It’s important to note that this increase in wages and price (inflation) is not simply due to market forces. The state has a significant role to play, as it encouraged higher wages by putting more money in the pockets of workers, and in the pockets of the business owner as well. Higher wages can also be a result of higher rates of organized labor protected by both a union and a legal system that recognizes and protects unions. The state is an important part of any class system and plays a critical role when markets break down. Left to its own devices, the market forces of capital might have evicted millions unable to pay their rent at the height of pandemic, causing mass unrest that could have agitated the uprisings against the police seen last summer. Capitalists are a class of their own, but they do not generally act in their best interest as a whole. Indeed, under the market laws of competition, they must do what’s best to secure as much profit as possible at the expense of other profit seekers, even if that means destroying the planet, among other things. A state beholden to capitalist interests will do what needs to be done to protect the capitalist class from itself, whether that means issuing bailouts, stimulus checks, or proclaiming a moratorium on evictions. Individual capitalists might chafe under this intervention, but without it, capitalism as we know it might have collapsed for good last year.

Inflation means that the money in my pocket might be worth less tomorrow than it is today. It also means that the money I owe a bank on my credit cards or student loans tomorrow is worth less than it is today. Let’s say that my total outstanding debt is $100,000. If annual inflation rises from 2% to 10%, I will functionally owe 10% less on my loans next year than I do this year. Classical economists will complain that higher rates of inflation make it harder for my generation to plan for the future — yet we millennials have long said that we don’t feel like there’s much of a future for us anyway.

In the Grundrisse, Marx begins with a close examination of money. It is the expression of exchange value (price), a unit of account, as well as a store of value. It is also “the power which each individual exercises over the activity of others or over social wealth exists in him as the owner . . . of money” (Notebook 1). It is “the means of life for the individual” because it is that special thing, what Marx considered the god of all commodities: “No commodity expresses the price of money, because none expresses its relation to all other commodities, its general exchange value” (Notebooks 1/2). After primitive accumulation and enclosure, we workers now use money to obtain nearly everything we need to live.

But if money is both the realization of value and a way for the individual to carry “his social power, as well as his bond with society, in his pocket” then what happens when workers have more of it? Does the money itself somehow make life easier for the worker? Economists who are against the minimum wage will argue that if the floor on wages were raised to say, $15 an hour, prices would rise to recoup not only profit but also that lost social power. This is why simply putting more money in the pockets of the working class as a whole cannot accomplish what we see money obtain on an individual basis — secure housing, education, healthcare, and free time.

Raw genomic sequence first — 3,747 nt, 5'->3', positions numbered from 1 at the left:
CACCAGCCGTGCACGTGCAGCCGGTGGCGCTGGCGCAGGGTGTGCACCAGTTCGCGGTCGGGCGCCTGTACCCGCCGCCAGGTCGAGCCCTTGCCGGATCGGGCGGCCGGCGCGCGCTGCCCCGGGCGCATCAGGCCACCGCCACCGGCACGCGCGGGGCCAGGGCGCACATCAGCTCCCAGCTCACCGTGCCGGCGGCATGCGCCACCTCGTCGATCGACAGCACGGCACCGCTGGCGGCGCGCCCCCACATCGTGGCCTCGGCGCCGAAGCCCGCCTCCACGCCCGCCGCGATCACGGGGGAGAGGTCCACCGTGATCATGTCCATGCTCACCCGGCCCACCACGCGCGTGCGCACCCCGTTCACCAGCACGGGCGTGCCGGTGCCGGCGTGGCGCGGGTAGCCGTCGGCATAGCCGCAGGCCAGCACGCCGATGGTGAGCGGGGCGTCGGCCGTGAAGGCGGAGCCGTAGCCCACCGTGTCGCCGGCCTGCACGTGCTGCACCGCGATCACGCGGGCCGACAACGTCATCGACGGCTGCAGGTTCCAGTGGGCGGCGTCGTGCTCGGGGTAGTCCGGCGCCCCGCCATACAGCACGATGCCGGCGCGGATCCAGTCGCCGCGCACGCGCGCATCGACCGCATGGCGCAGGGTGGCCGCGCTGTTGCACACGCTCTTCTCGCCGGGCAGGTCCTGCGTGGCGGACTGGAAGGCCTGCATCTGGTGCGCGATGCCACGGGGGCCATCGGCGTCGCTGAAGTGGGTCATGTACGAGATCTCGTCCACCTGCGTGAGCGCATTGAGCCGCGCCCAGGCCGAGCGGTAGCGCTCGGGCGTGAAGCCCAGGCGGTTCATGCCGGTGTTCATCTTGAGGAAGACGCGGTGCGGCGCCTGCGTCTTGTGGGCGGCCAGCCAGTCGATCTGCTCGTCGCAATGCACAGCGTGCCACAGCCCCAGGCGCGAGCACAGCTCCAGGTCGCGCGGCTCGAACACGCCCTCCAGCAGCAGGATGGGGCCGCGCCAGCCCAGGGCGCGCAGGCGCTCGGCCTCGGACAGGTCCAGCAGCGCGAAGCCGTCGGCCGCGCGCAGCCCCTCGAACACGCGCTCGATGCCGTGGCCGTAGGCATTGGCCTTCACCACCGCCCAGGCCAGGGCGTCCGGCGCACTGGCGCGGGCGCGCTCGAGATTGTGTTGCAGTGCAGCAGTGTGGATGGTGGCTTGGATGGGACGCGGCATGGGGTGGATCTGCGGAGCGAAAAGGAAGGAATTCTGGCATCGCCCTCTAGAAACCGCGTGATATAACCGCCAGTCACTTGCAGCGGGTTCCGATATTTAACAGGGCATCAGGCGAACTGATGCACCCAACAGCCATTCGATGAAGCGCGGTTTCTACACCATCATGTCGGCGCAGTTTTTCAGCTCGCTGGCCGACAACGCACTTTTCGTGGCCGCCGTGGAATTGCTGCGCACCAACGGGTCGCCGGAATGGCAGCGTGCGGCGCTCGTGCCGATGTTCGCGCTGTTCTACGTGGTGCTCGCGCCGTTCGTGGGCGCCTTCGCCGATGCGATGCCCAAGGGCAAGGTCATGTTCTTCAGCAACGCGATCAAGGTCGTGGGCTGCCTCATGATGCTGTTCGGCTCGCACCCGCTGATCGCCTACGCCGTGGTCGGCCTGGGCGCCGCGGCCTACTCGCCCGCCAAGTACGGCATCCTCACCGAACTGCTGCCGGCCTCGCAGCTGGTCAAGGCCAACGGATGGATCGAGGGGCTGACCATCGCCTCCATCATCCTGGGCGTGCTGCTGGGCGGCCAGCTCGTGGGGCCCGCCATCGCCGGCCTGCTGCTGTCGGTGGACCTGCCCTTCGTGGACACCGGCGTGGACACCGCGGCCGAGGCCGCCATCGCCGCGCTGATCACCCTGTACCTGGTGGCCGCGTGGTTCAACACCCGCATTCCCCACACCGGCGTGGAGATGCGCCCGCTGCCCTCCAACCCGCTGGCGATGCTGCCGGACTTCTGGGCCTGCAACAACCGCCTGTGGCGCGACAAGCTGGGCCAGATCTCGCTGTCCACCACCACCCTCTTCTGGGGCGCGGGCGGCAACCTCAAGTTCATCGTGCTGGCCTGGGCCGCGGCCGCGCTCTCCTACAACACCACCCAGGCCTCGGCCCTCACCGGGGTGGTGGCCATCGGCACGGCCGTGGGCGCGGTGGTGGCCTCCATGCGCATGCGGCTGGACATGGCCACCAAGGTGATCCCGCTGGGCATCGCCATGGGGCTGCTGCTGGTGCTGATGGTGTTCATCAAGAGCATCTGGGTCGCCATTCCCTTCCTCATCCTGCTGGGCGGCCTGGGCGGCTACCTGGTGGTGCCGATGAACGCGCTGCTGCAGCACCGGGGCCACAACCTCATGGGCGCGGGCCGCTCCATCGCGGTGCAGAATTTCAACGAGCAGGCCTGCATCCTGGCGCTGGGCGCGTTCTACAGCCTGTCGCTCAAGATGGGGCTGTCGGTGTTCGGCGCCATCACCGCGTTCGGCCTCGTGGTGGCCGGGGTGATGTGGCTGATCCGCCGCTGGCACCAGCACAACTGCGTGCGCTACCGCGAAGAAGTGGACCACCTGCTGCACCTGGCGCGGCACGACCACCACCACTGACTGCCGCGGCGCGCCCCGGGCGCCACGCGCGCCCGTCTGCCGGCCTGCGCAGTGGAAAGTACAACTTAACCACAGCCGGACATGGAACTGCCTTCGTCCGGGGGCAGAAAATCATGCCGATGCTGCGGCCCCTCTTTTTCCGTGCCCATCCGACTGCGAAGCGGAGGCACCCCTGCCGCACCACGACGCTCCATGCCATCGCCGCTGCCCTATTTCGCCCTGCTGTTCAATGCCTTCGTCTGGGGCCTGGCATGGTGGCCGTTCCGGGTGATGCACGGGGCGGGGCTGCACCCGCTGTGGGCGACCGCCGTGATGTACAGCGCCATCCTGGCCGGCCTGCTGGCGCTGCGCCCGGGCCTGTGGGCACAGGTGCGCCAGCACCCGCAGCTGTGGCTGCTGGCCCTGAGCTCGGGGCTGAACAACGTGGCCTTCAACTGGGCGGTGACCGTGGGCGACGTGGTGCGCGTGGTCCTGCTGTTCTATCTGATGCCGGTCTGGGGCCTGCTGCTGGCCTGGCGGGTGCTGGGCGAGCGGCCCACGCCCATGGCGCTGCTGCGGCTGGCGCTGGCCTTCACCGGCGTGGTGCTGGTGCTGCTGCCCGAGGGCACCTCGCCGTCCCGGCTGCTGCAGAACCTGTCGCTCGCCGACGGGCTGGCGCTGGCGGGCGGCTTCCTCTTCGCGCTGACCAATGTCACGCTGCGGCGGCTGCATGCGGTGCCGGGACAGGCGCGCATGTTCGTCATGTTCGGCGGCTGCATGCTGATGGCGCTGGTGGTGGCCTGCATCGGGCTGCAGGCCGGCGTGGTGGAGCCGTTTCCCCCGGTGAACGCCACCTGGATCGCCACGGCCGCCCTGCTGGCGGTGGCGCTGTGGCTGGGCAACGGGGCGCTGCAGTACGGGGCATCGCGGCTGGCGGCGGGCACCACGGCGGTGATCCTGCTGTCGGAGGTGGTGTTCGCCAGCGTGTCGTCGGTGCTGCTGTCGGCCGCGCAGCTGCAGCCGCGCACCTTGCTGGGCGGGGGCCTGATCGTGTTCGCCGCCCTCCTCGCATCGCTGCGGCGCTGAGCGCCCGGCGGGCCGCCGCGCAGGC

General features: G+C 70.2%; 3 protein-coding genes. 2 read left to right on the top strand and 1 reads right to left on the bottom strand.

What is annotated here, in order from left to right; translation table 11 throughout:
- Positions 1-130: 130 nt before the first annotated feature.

If a worker needs to earn at least $85,000 per year to obtain these things, then to simply give every worker that amount of money would result in either a rise in prices or in the destruction of a system that affords a select few individuals comfort at the expense of the working class. As Marx explains, “A particular individual may by chance get on top of these relations, but the mass of those under their rule cannot, since their mere existence expresses subordination, the necessary subordination of the mass of individuals” under capitalism.

It is a good thing that workers presently realize — if subconsciously — that we have the leverage necessary to demand higher wages, but we cannot nickel and dime ourselves. Prices and wages can be discussed as abstract concepts, but they also have real impacts on our day-to-day lives. More money in our pockets is meaningless without the ability to use that money to buy what we need. If we leave housing, healthcare, education, and other necessities to the mercy of monopoly capital, the working class as a whole will never have enough money to equitably secure these things. Labor is the creator of all value. Thinking of money as the true expression of the value we collectively produce inevitably depreciates our power as a class and deepens our alienation. Workers build power not by earning more money as individuals, but through collectively bargaining for a better future as a class.

Perhaps you’re wondering how all of this is supposed to answer our initial question about inflation. Let’s return to the talking heads on TV, who are scaremongering with their talk of inflation.

Let’s recall the last time that inflation was such a hot topic — the dawn of globalization.

During the so-called labor peace that existed during the Cold War, when Keynesian policies sought to save capitalism by coercing bosses to hand over a bigger piece of profit to their workers and thereby avoid socialism, workers in the U.S. had more access to what they needed to live. This was the heyday of organized labor in the U.S. As the Soviet Union began to wane and the Cold War began to come to a close, capitalists started raising prices to recapture the profits they’d been forced to give up in the decades prior. Double-digit inflation followed. Inflation became the bane of mainstream economists, who insisted that to continue would wipe out all gains made in the previous decades. When the state had a choice to make — workers or business? — the choice was clear.